A really great example of this is a Game Maker’s Toolkit video which analyses the different monsters and attack styles from the video game Doom. By analysing the varied monster types he shows how these work together to create really interesting, dynamic and tactical game play.
Critical analysis also gives you a deeper understanding of the medium and a richer vocabulary of terms and ideas. Reading or watching critical analysis tends to give you an “aha!” moment: a moment when you think “Ok, now I get it”. For example, I had not really heard the term “ludo-narrative dissonance” until I read the book Extra Lives by Tom Bissell.
Having the term explained using video game examples helped me to understand what it meant. From there, I was suddenly able to use this new term to describe moments in games that had felt wrong to me. Before, these moments were just wrong for some weird reason but now I could see: why they felt wrong, what aspects caused this and what could (theoretically) be changed to fix it. From then on it was something I thought about and considered.
While this is very technical, and delves into the weird psychological aspect of video games, there are also types of critical analysis that examine a piece of media from a particular perspective (sometimes these are called readings). These are often done by someone with a particular knowledge base or set of skills who picks up and notices things that the general audience might not. Some examples of this are Austin Walker’s analysis of race in the Witcher 3 and Anita Sarkeesian’s feminist readings of sexist tropes in video games. Both of these individuals have a deep understanding of these topics and can therefore give an interesting, alternative perspective on a game.
Another example of this is the Extra Credits analysis of The Division. Being in Australia (and not really watching the news) I didn’t really understand why the hooded enemies, the “rioters”, were problematic.
The games narrative and mechanics enforce the idea that a government agency using violence against its citizens is positive and heroic. When these citizens wear hoods, and are classified as dangerous, the game becomes a reflection, intentional or not, of the issues America is currently facing in regards to police brutality, racial violence and discrimination based on clothing. I would not have understood this perspective without this piece of critical analysis.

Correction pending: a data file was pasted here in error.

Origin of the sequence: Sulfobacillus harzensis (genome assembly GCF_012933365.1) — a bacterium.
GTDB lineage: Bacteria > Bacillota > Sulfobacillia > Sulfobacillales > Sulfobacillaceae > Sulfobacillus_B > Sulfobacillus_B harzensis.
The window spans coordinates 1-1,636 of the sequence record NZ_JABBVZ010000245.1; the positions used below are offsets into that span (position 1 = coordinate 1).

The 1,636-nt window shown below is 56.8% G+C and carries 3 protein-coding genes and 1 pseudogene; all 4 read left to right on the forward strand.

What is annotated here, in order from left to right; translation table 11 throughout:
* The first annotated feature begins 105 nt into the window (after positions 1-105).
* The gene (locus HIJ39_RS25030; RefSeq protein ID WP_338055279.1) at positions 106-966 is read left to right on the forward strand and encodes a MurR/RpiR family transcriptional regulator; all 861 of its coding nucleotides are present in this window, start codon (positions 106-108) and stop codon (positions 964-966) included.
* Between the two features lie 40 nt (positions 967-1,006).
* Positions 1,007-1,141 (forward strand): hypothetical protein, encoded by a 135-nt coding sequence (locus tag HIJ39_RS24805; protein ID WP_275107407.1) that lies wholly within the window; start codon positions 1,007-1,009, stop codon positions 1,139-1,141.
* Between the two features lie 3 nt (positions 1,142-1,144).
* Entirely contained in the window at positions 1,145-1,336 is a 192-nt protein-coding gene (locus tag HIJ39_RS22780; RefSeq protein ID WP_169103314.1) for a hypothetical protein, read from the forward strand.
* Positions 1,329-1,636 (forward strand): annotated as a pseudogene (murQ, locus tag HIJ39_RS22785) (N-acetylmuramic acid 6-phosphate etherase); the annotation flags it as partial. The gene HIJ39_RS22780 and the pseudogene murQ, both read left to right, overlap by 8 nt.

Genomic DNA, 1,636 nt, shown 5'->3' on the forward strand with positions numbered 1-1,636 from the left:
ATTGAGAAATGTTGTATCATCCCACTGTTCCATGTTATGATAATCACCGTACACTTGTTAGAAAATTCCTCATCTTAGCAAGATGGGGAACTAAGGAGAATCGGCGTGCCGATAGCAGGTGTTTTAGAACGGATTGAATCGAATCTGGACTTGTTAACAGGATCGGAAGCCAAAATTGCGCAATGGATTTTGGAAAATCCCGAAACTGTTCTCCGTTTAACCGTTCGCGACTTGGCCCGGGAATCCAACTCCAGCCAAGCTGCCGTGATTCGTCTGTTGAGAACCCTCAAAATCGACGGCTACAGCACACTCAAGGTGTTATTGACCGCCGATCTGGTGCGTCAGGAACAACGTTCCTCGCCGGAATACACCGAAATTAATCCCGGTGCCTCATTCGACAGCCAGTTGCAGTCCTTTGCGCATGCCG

It opened my eyes to how unintentional design choices can convey a message or worldview to the audience. As designers, this is something that we have to consider when creating a game: how will this be viewed as a whole and what message it might convey. A broader understanding of different cultural, media and world perspectives can help us from falling into this pitfalls and a broader understanding can be gained through consuming critical analysis.
As such, we can use critical analysis to:
- Gain a deeper understanding of more technical aspects of game design
- Gain a deeper understanding of terms and ideas related to video game design
- See a game, or an aspect of a game, from an alternative perspective
- See how certain elements of a game help to (intentional or not) convey a message or world view to the player
Learning something new through critical analysis broadens your understanding of game design. Each time you learn something new, whether it be a cultural perspective, weird theoretical concept or technical aspect of a mechanic, it is like learning a new word. Every time you learn a new word you can create more nuanced sentences as you have a greater and more diverse vocabulary.
Bissell, T. (2010). Extra Lives: Why Video Games Matter. United States: Pantheon.
Extra Credits. (2016). The Division – Problematic Meaning in Mechanics [Video]. Retrieved from
Extra Credits. (2016). Tracer & Pose Design 101 [Video]. Retrieved from
Game Maker’s Toolkit. (2016). What We Can Learn From Doom [Video]. Retrieved from
Sarkeesian, A. (2013). Damsel in Distress: Part 1. Retrieved 7th of June from
Walker, A. (2015). Why We Write. Retrieved 6th June, 2016 from